Bosses at Blackpool Victoria Hospital today told how efforts to halt a winter A&E crisis have proved a success.
Each year there is a major increase in the number of people visiting Blackpool Victoria Hospital’s emergency department.
It’s a trend that’s echoed nationally, regularly hits the headlines –and something which health bosses at Blackpool have been working hard to prevent.
Today, senior consultants said the hospital’s Urgent Care Centre – the GP-led service next to the emergency department where people can go when their doctor is not available and the situation is not an emergency – has been a major success story.
The Vic’s A&E consultant Simon Tucker said: “Before this centre was here, we know that 25 per cent of what was coming into the emergency department could have been better treated by a GP service.
“This service is great for patients because if they are in the emergency department and are low priority and then a patient comes in who is not breathing or who has had a heart attack or a stroke they will be seen to ahead of the minor patients and the minor patients are waiting longer.
“Sometimes people have been waiting three hours just to get antibiotics but they can be given faster at the GP-led service.”
Mr Tucker said fewer people are coming into the emergency department since the Urgent Care Centre opened.
He added: “We want to make people aware of the resources available to them so that in the future they can choose better.
“Sometimes people come into the emergency department because they don’t know where else to go.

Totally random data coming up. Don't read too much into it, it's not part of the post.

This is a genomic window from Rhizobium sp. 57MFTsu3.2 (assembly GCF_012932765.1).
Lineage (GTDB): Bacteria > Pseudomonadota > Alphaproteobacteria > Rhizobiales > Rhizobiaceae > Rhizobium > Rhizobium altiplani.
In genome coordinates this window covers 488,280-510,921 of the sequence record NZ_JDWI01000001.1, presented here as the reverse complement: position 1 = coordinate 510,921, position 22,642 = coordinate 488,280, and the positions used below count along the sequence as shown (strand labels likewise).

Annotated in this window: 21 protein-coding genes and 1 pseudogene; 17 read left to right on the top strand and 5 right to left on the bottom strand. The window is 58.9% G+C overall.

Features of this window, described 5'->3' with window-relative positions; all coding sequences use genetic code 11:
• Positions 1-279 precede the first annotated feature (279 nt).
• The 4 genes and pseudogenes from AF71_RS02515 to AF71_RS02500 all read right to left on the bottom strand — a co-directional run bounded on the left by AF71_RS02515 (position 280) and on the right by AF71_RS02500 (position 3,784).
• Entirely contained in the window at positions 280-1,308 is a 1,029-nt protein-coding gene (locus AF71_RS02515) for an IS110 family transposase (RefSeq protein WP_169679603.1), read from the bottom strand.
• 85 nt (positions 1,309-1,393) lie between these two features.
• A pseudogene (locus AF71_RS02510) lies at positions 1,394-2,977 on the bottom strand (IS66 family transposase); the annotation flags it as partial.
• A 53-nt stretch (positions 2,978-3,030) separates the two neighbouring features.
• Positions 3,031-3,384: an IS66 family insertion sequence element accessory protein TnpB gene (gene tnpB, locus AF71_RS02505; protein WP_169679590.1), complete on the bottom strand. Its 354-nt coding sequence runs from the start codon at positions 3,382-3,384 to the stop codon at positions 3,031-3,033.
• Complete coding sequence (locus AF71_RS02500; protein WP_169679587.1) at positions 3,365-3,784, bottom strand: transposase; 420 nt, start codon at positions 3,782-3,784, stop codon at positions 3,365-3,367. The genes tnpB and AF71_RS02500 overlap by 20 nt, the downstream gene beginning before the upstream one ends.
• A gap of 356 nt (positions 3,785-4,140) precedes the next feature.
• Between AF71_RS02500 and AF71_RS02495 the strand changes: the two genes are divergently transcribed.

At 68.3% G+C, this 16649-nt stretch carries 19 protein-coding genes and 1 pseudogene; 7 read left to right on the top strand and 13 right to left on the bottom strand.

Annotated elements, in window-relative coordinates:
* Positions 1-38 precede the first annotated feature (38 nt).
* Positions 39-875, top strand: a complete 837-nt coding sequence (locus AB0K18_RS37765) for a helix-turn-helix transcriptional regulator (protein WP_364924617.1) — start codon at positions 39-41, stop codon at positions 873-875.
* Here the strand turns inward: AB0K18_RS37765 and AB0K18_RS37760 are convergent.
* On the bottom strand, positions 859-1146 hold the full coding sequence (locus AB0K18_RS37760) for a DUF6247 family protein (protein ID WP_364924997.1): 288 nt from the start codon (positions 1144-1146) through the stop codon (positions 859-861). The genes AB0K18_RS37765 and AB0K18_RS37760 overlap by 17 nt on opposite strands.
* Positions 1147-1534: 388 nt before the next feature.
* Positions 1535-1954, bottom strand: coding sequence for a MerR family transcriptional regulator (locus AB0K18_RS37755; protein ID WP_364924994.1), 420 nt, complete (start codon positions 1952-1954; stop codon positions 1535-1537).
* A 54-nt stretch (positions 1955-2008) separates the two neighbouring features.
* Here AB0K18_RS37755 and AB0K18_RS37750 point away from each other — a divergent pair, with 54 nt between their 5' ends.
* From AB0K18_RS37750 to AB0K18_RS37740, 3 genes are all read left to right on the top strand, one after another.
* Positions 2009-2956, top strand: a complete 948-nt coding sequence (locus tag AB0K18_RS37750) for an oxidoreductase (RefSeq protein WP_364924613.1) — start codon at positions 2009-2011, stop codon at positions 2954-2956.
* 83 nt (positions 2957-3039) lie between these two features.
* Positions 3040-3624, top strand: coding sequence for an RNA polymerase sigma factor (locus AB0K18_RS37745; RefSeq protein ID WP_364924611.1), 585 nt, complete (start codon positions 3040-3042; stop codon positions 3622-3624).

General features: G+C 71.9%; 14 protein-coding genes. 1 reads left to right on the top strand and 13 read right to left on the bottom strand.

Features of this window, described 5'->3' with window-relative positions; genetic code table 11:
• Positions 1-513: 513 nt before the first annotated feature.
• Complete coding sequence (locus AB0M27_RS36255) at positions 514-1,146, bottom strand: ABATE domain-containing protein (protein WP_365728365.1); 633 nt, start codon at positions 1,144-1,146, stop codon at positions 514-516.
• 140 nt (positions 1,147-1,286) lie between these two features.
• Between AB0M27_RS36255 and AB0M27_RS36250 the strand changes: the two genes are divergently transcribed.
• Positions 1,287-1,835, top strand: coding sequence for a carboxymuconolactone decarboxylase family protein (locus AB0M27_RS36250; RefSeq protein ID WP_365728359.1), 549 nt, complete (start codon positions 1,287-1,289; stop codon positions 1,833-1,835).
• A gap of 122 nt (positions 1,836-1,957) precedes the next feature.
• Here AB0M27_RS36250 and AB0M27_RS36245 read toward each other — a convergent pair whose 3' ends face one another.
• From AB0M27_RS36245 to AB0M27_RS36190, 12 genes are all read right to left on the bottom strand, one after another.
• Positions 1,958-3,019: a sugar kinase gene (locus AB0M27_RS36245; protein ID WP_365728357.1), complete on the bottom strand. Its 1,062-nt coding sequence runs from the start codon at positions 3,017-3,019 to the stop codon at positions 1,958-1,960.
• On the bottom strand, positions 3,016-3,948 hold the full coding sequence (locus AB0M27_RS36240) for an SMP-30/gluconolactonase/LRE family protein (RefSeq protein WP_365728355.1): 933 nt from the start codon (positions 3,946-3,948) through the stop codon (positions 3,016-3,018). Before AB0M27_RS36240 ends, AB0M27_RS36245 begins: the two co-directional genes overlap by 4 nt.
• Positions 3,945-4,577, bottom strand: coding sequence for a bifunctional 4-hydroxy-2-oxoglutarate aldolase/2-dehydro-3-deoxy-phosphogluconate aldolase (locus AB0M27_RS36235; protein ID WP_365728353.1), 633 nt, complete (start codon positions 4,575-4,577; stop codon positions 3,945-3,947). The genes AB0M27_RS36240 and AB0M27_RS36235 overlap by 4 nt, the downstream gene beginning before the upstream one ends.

“It’s all about educating the public that the emergency department should not be their first port of call.”
The Vic has hit the headlines this year for its higher then expected mortality figures. As well has harming its reputation nationally, it’s news that affects patients and the people who work there.
But Mr Tucker said it was inspiring how his staff had made a determined effort to improve the service.
“We are very proud of the service that we provide and we don’t like the label we have been given,” he said.
“No-one likes to fail.
“We are not saying we are the best out there as there are always things we can improve on, but we are dedicated to making things better.
“Things are a lot more structured now and more standardised across the hospital.”
Mr Tucker described Blackpool as a “unique environment” because of the amount of people suffering with chronic illness.
He said: “We have a high mortality because of issues that are unique to Blackpool. We have the highest rate of suicide among young men and the highest rates of liver disease and cancer.
“What we have to do is look at how we can reduce avoidable deaths by using these strategies.
“We look at if there was anything better we could have done for patients who have died in our care.
“We look for recurring themes and what we can do to put a stop to them. We look at whether that death was preventable and in 95 per cent of cases, deaths here are not preventable – these patients are severely ill with an overwhelming illness they are not going to survive.
“It is really disappointing when we see the reports about our mortality but what’s interesting is that none of our staff stick their heads in the sand.”